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At 75, India's Kashmir challenge shifts foreign policy focus

For decades, India has tried to thwart Pakistan in the long-running dispute over Kashmir. Kashmir is a painfully beautiful Himalayan territory, claimed by both countries but divided.

Due to its relentless competition,Pakistan has always been the focal point of New Delhi's foreign policy.

However, in the past two years, after deadly border clashes between Indian and Chinese soldiers in the Ladakh region of Kashmir, policymakers in New Delhi have increasingly turned their focus to Beijing. This is an important shift in national policy. 75th anniversary of independence.

India's ever-growing economy is now much larger than Pakistan's, and combined with Beijing's increasingly aggressive influence across Asia, "New Delhi is becoming increasingly It's growing around Beijing," he said, Lieutenant General D.S. From 2014 to 2016, Hooda headed the Northern Command of the Indian Army, which controls Kashmir, including Ladakh.

A history of challenges

Kashmir has been plagued by riots, blockades and political turmoil since India and Pakistan gained independence from her 1947 British colonial rule. I have struggled with strategy. Two of the four wars India fought against Pakistan and China. The three countries' tense borders meet in disputed territory in the world's only tripartite nuclear confrontation.

Since the 1960s, India has been an active member of the Non-Aligned Movement. The Non-Aligned Movement is a group of over 100 nations that theoretically did not ally with any major power during the Cold War. Despite its conflicts with neighboring Pakistan and China, India's non-aligned stance remained the cornerstone of its foreign policy, and its diplomats were primarily focused on overturning Pakistan's claims to Kashmir.

"Kashmir has, in a way, been at the center of our foreign policy concerns," said a seasoned diplomat who served as India's foreign minister from 2002 to his 2003. Kanwarcival said.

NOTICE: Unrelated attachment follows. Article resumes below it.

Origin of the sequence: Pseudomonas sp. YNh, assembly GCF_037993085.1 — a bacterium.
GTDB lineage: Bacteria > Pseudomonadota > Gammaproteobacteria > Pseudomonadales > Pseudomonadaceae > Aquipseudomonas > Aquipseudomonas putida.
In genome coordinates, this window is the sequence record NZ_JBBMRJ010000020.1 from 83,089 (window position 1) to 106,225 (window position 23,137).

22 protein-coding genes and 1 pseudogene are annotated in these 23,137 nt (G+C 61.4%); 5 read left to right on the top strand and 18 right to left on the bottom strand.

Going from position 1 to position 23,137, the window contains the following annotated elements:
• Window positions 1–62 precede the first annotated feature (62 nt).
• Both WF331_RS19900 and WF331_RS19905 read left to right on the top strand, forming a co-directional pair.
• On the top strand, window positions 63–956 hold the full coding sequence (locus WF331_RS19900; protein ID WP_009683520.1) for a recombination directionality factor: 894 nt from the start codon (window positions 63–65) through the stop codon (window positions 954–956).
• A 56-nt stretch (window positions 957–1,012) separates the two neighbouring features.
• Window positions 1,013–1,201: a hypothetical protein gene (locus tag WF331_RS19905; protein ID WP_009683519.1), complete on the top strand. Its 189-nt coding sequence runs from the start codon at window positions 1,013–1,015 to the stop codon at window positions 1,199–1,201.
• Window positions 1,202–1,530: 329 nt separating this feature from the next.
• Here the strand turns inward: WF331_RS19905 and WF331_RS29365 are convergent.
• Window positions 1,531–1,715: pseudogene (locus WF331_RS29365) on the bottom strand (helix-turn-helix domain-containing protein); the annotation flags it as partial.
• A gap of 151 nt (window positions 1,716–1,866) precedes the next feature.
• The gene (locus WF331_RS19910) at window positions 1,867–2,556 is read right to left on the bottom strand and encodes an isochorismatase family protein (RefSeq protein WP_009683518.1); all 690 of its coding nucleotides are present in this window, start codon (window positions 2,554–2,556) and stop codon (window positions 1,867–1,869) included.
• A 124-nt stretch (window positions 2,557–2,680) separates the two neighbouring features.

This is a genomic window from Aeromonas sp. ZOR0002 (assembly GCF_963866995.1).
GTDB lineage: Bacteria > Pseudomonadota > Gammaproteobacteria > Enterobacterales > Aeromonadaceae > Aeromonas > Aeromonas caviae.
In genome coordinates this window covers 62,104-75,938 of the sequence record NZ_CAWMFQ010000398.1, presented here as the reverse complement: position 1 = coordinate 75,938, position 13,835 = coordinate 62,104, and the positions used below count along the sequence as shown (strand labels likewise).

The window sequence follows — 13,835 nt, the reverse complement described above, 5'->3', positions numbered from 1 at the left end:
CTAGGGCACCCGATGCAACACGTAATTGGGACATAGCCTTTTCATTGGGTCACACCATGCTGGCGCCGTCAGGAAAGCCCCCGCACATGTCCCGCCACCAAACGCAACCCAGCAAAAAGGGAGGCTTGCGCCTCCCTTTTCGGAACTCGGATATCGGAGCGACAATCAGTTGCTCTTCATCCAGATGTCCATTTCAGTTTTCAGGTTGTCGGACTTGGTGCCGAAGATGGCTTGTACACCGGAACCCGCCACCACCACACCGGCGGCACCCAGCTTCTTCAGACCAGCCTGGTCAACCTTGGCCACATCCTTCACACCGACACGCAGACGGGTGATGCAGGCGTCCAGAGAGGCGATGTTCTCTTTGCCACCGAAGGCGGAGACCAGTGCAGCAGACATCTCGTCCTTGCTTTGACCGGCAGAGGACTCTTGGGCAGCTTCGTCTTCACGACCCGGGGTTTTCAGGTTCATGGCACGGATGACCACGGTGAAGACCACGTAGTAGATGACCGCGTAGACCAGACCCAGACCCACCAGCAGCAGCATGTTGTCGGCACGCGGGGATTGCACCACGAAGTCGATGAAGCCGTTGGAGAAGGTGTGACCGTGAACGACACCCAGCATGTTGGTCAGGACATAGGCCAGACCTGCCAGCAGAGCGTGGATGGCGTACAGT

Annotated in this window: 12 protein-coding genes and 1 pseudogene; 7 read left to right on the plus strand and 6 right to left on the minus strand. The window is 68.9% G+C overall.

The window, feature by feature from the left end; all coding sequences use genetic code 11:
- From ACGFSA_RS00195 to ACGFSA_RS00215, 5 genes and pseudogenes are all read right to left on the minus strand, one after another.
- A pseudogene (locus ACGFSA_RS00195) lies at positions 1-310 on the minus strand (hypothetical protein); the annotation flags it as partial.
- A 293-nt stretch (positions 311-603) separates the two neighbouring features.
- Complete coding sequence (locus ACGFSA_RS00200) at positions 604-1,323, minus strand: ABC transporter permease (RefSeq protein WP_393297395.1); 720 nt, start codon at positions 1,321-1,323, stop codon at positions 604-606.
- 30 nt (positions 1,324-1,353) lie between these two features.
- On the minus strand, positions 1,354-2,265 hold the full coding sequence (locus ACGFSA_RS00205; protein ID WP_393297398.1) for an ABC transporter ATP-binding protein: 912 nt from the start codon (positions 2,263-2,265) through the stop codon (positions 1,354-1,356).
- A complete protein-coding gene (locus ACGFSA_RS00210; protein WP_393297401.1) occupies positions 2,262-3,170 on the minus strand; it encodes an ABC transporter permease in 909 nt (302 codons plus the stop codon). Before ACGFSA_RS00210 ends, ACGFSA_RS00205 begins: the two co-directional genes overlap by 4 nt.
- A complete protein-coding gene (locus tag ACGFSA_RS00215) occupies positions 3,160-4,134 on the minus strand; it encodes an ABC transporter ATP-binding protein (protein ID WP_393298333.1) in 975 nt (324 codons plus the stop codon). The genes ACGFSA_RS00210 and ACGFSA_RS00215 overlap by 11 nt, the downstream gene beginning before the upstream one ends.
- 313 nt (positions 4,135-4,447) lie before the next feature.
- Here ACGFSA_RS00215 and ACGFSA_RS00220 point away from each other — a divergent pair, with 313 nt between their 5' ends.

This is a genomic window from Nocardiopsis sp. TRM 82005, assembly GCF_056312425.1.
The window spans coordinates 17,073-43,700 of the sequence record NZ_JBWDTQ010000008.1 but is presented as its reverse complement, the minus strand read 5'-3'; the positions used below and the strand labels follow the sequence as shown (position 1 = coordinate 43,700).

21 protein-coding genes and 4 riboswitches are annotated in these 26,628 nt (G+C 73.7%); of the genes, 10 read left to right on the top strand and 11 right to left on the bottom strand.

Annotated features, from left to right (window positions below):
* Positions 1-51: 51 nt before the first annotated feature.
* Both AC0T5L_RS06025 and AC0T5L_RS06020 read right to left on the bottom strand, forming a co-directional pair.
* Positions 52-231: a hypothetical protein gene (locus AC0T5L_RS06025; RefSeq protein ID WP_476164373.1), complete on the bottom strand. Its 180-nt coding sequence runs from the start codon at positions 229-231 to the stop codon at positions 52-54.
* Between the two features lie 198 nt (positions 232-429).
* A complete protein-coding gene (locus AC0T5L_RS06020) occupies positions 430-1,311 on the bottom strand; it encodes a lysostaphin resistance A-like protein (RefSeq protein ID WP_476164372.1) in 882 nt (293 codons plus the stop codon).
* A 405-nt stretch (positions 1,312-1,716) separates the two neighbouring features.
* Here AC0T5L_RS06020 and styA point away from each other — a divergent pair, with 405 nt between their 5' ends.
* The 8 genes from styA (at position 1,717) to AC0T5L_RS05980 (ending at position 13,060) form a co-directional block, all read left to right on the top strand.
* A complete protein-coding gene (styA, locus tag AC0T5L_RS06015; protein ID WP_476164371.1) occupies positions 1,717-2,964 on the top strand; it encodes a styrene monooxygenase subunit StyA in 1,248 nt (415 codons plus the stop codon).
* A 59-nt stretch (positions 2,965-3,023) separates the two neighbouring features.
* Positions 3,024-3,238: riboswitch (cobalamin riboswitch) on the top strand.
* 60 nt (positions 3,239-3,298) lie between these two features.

However, the current military confrontation between India and China over Ladakh's disputed border has caused a severe escalation of tensions between the two Asian giants} Standoffs continue despite 17 diplomatic and military talks.

For decades, India believed China was not a military threat, said Huda, a former military commander. But that changed in mid-2020 when military tensions escalated as clashes erupted high in the Karakoram Range in Ladakh's Galwan Valley.

Constantino Xavier, Fellow of the Center for Socioeconomic Progress, a New Delhi-based policy group, said, "Galwan represents a strategic inflection point. as well as helping to create a new Indian consensus on the need to reset the entire relationship with China." At least 20 Indian and 4 Chinese soldiers were killed in a wind battle.

The fighting saw the Hindu nationalist-led government, led by Indian Prime Minister Narendra Modi, strip Kashmir of its state status, abolish semi-autonomy, and force local politicians, journalists and correspondents to It happened a year after he cracked down.

The government also divided the Muslim-majority areas into his two federally controlled regions (Ladakh and Jammu and Kashmir), ending inherited protections for land and employment. did.